Natural Rearing in the Long Run: A Look at Senior NR Dogs

Today I would like to spend a few minutes talking about our seniors, and specifically about how natural rearing is influencing the sunset end of the life spectrum of my pack. I have been 100% committed to natural rearing since 2006 and, a decade into this experiment, am seeing how this philosophy and practice is manifesting in my dogs as they age.  This weekend I had Ross (14), Hannah (10.5), and Kes (8) evaluated professionally by a canine physiotherapist, and all three came away with top scores in strength, musculature, and mobility.  These dogs are unrelated, and each has a very different history and life story, yet all are aging much, much better than average. Clearly I am doing something right!
10.5 year old Hannah helping me round up this duck family.  No stiffness in this girl!  She works sheep daily, does most of the chores on the farm, hikes,  and plays agility in her spare time.
Puppies and young dogs are lots of fun, but are quite needy in terms of time and resources.  Their demands can lead to our older dogs being ignored, overlooked, or at least not receiving as much attention as they might need.  Especially when our seniors quietly follow routine and nap most of the day. Phew!  One less dog to train and exercise, right?
Wrong! While older dogs might not need as much attention as a puppy, in order to live long, happy, engaged lives, they still need regular (by this I mean daily) mental and physical stimulation. Susan Garrett has written about the importance of Big Adventure Time for seniors, something I try to make happen for Ross on a daily basis.
Briefly, Ross was a stray picked up in Brooklyn, NY, surviving in the back alleys of the Big Apple.  He was about 10 months old when he was picked up by animal control, with major trauma to his hips and a broken elbow (likely hit by a car), in addition to puncture marks everywhere (dog fights – was he used for fight bait?  I don’t want to know), and damaged organs (probably chemical exposure from eating garbage to survive).
When I adopted him at age two, I was told he needed both hips replaced and his front leg amputated.  He was hypothyroid, had severe allergies, was in early stages kidney and liver failure, and suffered from anxiety, depression, and extreme dog-dog aggression.  I was advised that he wouldn’t likely make it much past 10 years of age, so to prepare myself for the inevitable.
I did get second opinions on the surgery, but decided to avoid any further assaults on his body.  Instead, I treated him exclusively via raw diet, exercise, homeopathy, training, body work (osteopathy, massage, acupuncture etc.0) and keeping him away from anything that might stress his organs such as vaccines, anesthetics or flea and tick poisons.
Working with Ross to help him heal has been pivotal in my learning about holistic health and overall wellness.  He taught me what worked for him, and what didn’t. He introduced me to homeopathy, through which we reversed his hypothyroidism – something the vet said he knew was possible in theory but had never witnessed in all his long practice.  With diet we cured his allergies.  With training and homeopathy combined, we reduced his dog aggression to a minimum so he could live with other dogs.  Through love, trust, and keeping his life predictable, he emerged from depression and his anxiety subsided. With hiking, chiropractics, acupuncture, tricks, reiki and massage, we healed his broken body so that he could lead an active, unrestricted border collie life.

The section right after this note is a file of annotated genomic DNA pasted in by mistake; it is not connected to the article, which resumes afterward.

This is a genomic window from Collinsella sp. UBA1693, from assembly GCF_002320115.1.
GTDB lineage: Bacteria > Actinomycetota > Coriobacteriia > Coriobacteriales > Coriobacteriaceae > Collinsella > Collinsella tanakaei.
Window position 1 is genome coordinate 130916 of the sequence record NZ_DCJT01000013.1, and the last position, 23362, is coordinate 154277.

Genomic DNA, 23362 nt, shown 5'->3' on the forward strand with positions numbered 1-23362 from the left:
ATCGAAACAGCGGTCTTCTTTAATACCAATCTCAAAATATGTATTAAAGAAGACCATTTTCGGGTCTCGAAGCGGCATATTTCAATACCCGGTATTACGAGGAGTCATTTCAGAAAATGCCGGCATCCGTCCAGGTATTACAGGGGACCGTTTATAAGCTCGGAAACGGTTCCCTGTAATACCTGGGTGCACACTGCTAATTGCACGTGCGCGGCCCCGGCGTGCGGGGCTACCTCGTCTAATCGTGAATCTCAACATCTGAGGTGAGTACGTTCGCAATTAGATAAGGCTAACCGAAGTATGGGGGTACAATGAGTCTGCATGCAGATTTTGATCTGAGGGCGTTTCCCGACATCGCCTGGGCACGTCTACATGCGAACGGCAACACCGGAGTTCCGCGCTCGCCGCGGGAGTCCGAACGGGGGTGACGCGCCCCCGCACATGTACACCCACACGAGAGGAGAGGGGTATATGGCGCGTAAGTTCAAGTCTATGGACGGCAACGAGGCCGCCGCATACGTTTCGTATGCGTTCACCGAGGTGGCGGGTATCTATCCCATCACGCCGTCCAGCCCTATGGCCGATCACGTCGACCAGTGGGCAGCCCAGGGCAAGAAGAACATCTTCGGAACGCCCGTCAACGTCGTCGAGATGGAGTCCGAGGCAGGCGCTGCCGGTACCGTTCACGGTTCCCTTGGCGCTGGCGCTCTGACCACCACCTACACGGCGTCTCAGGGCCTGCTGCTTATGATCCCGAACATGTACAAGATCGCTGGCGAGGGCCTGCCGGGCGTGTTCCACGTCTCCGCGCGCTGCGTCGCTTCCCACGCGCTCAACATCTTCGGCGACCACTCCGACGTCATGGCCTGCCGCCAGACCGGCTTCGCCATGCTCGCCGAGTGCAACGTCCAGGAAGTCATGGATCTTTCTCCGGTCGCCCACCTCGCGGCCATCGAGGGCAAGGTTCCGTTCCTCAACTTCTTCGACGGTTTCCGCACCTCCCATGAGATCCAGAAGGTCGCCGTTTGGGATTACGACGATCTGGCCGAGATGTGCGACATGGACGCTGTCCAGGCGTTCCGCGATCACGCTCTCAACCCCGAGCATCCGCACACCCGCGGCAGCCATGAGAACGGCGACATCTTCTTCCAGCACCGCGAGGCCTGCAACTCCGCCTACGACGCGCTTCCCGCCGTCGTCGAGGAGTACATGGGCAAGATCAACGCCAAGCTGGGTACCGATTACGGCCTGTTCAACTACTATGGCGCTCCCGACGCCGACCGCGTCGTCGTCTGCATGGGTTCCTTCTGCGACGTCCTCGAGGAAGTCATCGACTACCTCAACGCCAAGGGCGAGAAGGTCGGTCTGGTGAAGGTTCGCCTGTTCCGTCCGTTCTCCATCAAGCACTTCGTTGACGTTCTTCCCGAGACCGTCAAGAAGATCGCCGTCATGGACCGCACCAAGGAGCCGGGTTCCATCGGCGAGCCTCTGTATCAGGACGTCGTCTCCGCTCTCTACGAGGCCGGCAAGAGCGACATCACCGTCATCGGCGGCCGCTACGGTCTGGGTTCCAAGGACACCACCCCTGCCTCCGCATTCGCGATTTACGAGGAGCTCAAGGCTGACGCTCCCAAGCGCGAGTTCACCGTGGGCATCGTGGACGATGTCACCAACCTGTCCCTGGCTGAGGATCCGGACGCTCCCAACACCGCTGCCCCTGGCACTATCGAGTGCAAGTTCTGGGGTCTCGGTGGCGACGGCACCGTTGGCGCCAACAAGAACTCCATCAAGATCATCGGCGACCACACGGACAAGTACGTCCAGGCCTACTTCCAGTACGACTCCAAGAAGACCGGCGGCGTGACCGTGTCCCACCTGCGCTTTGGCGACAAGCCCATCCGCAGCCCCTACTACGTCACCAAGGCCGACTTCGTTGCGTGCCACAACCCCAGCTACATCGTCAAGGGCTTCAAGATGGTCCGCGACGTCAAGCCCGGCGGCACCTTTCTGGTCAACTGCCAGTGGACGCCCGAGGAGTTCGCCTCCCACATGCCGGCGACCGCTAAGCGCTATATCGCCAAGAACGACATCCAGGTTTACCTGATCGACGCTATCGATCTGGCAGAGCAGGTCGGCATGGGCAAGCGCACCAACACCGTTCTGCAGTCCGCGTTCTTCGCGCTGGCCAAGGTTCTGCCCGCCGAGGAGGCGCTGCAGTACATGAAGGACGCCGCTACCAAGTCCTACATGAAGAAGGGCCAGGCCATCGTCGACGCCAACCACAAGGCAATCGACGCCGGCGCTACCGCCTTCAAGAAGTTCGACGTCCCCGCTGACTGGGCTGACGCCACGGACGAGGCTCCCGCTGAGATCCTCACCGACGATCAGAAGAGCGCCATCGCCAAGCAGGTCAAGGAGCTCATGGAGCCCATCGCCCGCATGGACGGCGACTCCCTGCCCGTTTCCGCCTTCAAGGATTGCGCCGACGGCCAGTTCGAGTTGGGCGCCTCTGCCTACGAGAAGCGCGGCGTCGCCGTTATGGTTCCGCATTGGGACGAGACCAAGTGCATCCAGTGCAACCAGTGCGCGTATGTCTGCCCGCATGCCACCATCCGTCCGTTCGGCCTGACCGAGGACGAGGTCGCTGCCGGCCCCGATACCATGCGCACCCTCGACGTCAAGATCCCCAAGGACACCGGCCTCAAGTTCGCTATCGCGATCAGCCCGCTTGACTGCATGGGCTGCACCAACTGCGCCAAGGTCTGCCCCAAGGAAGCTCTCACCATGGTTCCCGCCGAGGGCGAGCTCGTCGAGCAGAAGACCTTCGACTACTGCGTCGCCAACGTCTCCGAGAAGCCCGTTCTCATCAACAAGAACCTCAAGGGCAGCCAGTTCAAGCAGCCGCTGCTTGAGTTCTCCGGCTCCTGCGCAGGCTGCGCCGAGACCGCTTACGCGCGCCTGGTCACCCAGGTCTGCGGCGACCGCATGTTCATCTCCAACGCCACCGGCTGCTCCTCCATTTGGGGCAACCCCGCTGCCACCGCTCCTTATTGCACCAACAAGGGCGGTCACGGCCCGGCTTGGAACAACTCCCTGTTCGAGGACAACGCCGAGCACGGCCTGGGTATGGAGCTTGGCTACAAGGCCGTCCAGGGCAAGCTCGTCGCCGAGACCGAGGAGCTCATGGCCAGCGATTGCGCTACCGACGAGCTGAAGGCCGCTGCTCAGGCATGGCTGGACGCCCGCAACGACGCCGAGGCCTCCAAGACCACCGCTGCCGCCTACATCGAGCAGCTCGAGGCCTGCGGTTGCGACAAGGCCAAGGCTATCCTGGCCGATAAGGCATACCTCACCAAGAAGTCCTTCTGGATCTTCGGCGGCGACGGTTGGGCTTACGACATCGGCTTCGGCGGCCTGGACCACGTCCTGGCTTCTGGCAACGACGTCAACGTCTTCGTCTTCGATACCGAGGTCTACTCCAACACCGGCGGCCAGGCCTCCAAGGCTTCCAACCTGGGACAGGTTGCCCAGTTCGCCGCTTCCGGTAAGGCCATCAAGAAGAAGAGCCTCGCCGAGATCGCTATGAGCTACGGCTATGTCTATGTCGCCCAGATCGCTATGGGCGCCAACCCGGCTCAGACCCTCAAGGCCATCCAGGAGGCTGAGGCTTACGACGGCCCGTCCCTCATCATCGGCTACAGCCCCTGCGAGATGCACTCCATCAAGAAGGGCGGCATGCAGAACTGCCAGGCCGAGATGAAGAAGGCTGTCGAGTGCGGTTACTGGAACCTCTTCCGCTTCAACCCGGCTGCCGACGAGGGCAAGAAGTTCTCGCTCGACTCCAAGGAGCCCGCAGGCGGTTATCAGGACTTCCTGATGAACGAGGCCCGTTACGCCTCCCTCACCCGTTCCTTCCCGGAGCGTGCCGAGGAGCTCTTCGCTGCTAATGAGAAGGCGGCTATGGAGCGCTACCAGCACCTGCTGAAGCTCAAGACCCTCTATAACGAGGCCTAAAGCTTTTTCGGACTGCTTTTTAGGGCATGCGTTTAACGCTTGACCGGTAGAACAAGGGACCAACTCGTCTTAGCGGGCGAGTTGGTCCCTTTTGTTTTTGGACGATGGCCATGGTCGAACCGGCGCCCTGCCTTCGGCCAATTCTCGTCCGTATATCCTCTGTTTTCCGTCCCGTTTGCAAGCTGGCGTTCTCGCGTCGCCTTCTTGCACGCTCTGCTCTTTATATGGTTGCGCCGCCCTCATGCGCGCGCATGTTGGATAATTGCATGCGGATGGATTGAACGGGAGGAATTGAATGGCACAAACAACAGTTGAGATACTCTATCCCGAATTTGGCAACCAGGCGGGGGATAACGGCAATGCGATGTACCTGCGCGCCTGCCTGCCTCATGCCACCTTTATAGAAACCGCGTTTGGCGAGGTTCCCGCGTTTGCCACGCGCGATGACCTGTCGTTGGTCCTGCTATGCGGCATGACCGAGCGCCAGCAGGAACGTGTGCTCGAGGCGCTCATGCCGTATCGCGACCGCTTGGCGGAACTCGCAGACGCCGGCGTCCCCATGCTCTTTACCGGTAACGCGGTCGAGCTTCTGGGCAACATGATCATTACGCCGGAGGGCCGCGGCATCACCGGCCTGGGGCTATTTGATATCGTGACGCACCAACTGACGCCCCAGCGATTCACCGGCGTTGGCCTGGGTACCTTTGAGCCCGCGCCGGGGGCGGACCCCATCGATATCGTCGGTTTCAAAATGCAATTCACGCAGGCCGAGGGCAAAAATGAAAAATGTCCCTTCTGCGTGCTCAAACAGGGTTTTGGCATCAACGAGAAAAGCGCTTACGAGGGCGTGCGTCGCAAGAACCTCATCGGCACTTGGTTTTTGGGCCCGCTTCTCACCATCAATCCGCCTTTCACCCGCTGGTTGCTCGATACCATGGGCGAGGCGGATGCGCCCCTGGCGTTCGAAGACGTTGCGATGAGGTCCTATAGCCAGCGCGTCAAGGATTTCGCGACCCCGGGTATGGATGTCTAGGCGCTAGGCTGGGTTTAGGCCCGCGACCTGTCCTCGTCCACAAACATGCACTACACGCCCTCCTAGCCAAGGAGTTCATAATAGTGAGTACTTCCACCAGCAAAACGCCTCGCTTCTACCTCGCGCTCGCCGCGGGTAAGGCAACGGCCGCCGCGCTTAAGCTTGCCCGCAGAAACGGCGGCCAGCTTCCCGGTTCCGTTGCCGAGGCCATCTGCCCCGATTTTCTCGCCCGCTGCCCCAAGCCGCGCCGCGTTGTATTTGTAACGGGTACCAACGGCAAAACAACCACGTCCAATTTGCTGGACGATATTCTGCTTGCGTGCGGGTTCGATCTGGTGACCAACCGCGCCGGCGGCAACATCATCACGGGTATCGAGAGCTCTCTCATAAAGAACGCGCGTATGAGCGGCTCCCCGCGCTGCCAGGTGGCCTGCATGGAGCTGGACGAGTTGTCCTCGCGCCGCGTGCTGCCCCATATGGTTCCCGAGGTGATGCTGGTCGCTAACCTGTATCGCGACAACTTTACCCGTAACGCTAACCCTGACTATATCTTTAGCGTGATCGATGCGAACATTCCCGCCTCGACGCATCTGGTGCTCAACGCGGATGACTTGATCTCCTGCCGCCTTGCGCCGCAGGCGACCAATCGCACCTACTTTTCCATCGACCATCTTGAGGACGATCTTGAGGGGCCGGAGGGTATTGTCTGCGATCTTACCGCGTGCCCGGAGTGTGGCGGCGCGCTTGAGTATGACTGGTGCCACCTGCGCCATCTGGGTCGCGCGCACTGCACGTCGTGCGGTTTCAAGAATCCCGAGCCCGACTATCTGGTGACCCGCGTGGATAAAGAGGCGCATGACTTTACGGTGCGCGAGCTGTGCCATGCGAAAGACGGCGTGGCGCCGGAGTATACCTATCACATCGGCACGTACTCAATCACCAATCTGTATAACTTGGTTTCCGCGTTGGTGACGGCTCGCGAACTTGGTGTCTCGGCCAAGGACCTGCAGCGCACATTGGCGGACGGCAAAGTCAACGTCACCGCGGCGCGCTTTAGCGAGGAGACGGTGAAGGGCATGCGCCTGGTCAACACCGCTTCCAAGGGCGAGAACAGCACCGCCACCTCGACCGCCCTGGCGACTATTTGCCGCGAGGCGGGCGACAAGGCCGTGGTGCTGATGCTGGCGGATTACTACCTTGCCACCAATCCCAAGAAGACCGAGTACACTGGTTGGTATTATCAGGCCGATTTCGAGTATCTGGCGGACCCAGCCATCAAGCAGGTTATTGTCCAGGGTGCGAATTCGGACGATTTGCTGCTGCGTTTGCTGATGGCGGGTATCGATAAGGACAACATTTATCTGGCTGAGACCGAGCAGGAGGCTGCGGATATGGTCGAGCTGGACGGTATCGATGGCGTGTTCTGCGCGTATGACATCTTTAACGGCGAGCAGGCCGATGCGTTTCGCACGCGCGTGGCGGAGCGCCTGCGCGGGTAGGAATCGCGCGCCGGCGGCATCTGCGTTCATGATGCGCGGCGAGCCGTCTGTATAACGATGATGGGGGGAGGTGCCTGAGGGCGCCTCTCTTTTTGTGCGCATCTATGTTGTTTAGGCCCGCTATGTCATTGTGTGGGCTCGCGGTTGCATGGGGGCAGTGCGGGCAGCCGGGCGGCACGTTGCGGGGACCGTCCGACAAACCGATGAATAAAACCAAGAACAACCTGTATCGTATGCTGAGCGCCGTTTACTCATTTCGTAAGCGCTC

The Birthday Boy
This week, Ross turned FOURTEEN!!  Happy Birthday Mr. Ross-the-Boss!!!  Ross has taught me that where there is life, there is hope, and that the body can recover from just about anything given the right support.  He still has all his original parts (well, except for his testicles, which were removed prior to me adopting him), and has lived an active, happy life with a pack of other dogs.  Because of his injuries I have never done formal sports with him, just lots of off-leash hiking and trick training for strength and brain work.
At this ripe old age, Ross still comes for a 45-60 minute hike every morning with the rest of the dogs.  If I get nothing else done with the dogs in a day, I make sure Ross gets his morning constitutional.  Keeping him moving is critical to keeping his body strong and able.  Don’t use it?  You’ll lose it!  And I don’t want him to lose the ability to walk and hike.
Morning constitutional! Every day, Ross (fluffy black dude on the right) and I take the rest of the pack for a 45-60 minutes hike.
Ross also goes up and down the stairs in my house several times a day.  He can do them on his own, unless he is having a particularly bad day, and I never carry him.  Stairs are great leg workouts! But he I do worry about him falling, so I walk beside him when changing floors and otherwise have the stairway blocked off.